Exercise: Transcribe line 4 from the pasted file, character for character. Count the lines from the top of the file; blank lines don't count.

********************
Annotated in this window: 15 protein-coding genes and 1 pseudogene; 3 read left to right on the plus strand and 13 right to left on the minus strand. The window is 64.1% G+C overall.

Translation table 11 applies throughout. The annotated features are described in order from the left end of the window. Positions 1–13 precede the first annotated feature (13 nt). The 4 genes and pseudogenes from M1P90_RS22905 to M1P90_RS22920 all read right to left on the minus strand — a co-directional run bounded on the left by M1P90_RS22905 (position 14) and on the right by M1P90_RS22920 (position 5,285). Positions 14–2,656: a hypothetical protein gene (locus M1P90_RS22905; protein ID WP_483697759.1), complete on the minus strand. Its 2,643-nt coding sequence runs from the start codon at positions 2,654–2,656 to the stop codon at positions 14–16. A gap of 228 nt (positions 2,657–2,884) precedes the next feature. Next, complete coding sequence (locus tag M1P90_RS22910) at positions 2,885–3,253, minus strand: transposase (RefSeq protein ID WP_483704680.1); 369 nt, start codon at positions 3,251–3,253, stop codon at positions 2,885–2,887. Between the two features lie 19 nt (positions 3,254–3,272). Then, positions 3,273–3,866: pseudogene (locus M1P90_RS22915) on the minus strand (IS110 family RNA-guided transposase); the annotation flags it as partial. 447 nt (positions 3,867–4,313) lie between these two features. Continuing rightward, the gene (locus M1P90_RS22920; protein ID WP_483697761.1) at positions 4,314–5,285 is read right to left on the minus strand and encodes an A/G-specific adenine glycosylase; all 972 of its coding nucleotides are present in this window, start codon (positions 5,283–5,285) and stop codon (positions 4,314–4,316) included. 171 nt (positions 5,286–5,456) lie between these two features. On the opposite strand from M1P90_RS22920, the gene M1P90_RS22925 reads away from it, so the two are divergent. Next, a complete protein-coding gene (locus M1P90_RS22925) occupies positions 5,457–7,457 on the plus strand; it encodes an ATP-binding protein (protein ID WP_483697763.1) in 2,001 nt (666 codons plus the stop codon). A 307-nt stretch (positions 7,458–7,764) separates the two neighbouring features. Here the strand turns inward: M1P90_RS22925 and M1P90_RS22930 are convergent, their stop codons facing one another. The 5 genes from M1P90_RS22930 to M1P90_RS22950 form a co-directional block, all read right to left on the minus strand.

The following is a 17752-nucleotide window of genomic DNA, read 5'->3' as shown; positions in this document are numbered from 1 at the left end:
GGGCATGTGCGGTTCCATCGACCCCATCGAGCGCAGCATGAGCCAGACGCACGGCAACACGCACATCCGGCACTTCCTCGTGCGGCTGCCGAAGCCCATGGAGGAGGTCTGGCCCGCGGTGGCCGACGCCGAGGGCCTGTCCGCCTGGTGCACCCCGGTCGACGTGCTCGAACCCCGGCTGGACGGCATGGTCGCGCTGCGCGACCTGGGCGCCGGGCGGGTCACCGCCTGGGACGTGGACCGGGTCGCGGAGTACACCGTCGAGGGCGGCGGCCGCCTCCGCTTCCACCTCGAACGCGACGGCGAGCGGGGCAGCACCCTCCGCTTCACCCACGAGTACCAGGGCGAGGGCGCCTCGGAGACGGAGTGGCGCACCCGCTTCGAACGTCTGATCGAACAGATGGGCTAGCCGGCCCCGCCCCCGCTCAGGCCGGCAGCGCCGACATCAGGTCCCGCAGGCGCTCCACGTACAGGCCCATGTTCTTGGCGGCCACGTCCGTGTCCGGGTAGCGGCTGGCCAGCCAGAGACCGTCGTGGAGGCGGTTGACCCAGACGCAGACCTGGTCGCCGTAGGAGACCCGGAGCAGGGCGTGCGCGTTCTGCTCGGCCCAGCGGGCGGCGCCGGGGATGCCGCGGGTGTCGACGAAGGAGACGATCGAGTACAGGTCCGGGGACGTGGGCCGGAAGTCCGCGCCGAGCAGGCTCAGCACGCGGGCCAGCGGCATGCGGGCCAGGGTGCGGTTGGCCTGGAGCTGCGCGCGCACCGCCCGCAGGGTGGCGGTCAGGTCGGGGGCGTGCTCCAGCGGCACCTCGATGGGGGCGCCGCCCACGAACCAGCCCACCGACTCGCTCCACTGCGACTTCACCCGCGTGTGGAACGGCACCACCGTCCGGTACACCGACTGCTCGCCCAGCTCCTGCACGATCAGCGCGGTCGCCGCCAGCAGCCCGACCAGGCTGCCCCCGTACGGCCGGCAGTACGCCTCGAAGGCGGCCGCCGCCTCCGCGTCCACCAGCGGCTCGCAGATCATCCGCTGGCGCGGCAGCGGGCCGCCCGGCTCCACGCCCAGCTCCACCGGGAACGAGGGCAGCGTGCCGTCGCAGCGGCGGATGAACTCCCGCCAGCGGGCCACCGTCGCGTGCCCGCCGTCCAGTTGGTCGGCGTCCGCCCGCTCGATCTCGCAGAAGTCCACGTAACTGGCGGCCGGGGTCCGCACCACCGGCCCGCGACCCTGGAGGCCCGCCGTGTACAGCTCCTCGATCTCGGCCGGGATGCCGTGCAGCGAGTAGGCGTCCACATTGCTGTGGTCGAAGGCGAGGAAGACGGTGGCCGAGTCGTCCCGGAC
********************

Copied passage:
GGGCATGTGCGGTTCCATCGACCCCATCGAGCGCAGCATGAGCCAGACGCACGGCAACACGCACATCCGGCACTTCCTCGTGCGGCTGCCGAAGCCCATGGAGGAGGTCTGGCCCGCGGTGGCCGACGCCGAGGGCCTGTCCGCCTGGTGCACCCCGGTCGACGTGCTCGAACCCCGGCTGGACGGCATGGTCGCGCTGCGCGACCTGGGCGCCGGGCGGGTCACCGCCTGGGACGTGGACCGGGTCGCGGAGTACACCGTCGAGGGCGGCGGCCGCCTCCGCTTCCACCTCGAACGCGACGGCGAGCGGGGCAGCACCCTCCGCTTCACCCACGAGTACCAGGGCGAGGGCGCCTCGGAGACGGAGTGGCGCACCCGCTTCGAACGTCTGATCGAACAGATGGGCTAGCCGGCCCCGCCCCCGCTCAGGCCGGCAGCGCCGACATCAGGTCCCGCAGGCGCTCCACGTACAGGCCCATGTTCTTGGCGGCCACGTCCGTGTCCGGGTAGCGGCTGGCCAGCCAGAGACCGTCGTGGAGGCGGTTGACCCAGACGCAGACCTGGTCGCCGTAGGAGACCCGGAGCAGGGCGTGCGCGTTCTGCTCGGCCCAGCGGGCGGCGCCGGGGATGCCGCGGGTGTCGACGAAGGAGACGATCGAGTACAGGTCCGGGGACGTGGGCCGGAAGTCCGCGCCGAGCAGGCTCAGCACGCGGGCCAGCGGCATGCGGGCCAGGGTGCGGTTGGCCTGGAGCTGCGCGCGCACCGCCCGCAGGGTGGCGGTCAGGTCGGGGGCGTGCTCCAGCGGCACCTCGATGGGGGCGCCGCCCACGAACCAGCCCACCGACTCGCTCCACTGCGACTTCACCCGCGTGTGGAACGGCACCACCGTCCGGTACACCGACTGCTCGCCCAGCTCCTGCACGATCAGCGCGGTCGCCGCCAGCAGCCCGACCAGGCTGCCCCCGTACGGCCGGCAGTACGCCTCGAAGGCGGCCGCCGCCTCCGCGTCCACCAGCGGCTCGCAGATCATCCGCTGGCGCGGCAGCGGGCCGCCCGGCTCCACGCCCAGCTCCACCGGGAACGAGGGCAGCGTGCCGTCGCAGCGGCGGATGAACTCCCGCCAGCGGGCCACCGTCGCGTGCCCGCCGTCCAGTTGGTCGGCGTCCGCCCGCTCGATCTCGCAGAAGTCCACGTAACTGGCGGCCGGGGTCCGCACCACCGGCCCGCGACCCTGGAGGCCCGCCGTGTACAGCTCCTCGATCTCGGCCGGGATGCCGTGCAGCGAGTAGGCGTCCACATTGCTGTGGTCGAAGGCGAGGAAGACGGTGGCCGAGTCGTCCCGGAC